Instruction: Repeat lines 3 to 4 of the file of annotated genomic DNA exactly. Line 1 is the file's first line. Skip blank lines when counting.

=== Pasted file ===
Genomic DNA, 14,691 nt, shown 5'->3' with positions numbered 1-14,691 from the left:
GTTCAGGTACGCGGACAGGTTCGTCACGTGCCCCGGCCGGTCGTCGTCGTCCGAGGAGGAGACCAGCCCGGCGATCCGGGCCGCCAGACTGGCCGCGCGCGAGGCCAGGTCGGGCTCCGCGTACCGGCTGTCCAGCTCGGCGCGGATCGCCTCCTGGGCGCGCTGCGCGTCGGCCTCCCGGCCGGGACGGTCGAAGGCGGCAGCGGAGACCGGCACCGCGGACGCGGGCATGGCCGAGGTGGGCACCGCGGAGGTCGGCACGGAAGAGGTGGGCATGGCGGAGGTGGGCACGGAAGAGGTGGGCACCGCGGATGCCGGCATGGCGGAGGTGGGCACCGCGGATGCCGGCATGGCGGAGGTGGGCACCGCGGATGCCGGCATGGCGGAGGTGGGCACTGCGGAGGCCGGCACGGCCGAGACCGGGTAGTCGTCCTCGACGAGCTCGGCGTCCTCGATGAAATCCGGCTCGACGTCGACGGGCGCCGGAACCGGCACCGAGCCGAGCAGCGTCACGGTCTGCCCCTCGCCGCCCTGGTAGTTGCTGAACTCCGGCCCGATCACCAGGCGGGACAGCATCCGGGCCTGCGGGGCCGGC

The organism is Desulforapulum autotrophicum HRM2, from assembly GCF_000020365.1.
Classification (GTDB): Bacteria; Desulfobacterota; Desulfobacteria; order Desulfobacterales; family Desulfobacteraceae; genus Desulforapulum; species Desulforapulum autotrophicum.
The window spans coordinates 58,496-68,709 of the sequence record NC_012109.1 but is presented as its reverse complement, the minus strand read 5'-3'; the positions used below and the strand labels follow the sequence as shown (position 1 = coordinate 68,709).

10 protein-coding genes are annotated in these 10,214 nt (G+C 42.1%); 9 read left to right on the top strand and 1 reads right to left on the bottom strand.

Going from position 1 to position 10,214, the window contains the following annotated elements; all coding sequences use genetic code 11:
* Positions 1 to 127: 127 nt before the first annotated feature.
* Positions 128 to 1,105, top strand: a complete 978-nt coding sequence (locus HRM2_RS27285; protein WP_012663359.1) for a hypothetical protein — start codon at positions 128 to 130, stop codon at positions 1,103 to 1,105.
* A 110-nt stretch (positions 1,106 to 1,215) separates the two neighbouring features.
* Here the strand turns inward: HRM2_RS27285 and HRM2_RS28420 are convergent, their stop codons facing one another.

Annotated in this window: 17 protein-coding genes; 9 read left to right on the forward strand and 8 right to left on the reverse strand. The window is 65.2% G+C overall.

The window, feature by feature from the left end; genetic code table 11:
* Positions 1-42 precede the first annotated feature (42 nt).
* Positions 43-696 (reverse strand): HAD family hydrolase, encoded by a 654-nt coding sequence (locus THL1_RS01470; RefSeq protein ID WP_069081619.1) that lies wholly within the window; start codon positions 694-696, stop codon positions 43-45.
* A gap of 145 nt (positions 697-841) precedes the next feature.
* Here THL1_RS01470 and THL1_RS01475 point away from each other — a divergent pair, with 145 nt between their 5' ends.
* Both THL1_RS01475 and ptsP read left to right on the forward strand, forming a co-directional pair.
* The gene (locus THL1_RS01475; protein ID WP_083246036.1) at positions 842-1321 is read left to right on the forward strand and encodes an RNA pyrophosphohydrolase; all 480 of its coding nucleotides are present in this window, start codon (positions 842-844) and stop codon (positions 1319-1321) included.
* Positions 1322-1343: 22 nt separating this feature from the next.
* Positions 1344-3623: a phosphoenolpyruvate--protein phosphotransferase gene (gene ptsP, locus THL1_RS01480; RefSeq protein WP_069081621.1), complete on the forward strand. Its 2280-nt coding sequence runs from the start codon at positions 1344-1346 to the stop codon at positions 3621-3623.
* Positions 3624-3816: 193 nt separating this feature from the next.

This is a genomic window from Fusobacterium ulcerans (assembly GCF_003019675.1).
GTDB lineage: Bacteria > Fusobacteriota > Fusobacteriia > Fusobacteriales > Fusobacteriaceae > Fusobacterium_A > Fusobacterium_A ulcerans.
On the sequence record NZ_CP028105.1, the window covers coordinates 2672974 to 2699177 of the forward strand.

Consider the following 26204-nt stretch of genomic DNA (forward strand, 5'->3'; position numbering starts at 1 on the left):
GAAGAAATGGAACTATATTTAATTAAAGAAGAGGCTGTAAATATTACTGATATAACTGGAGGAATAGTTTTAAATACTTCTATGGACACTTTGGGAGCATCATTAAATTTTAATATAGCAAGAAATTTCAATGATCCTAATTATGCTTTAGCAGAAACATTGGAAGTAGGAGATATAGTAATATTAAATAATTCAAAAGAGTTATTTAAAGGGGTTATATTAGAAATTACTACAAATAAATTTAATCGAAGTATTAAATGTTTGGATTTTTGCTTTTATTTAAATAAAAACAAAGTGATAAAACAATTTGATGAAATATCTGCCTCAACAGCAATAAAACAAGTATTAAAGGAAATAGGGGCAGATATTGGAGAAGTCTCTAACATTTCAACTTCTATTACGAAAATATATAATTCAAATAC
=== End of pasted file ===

The organism is Desulforapulum autotrophicum HRM2, from assembly GCF_000020365.1.
Classification (GTDB): Bacteria; Desulfobacterota; Desulfobacteria; order Desulfobacterales; family Desulfobacteraceae; genus Desulforapulum; species Desulforapulum autotrophicum.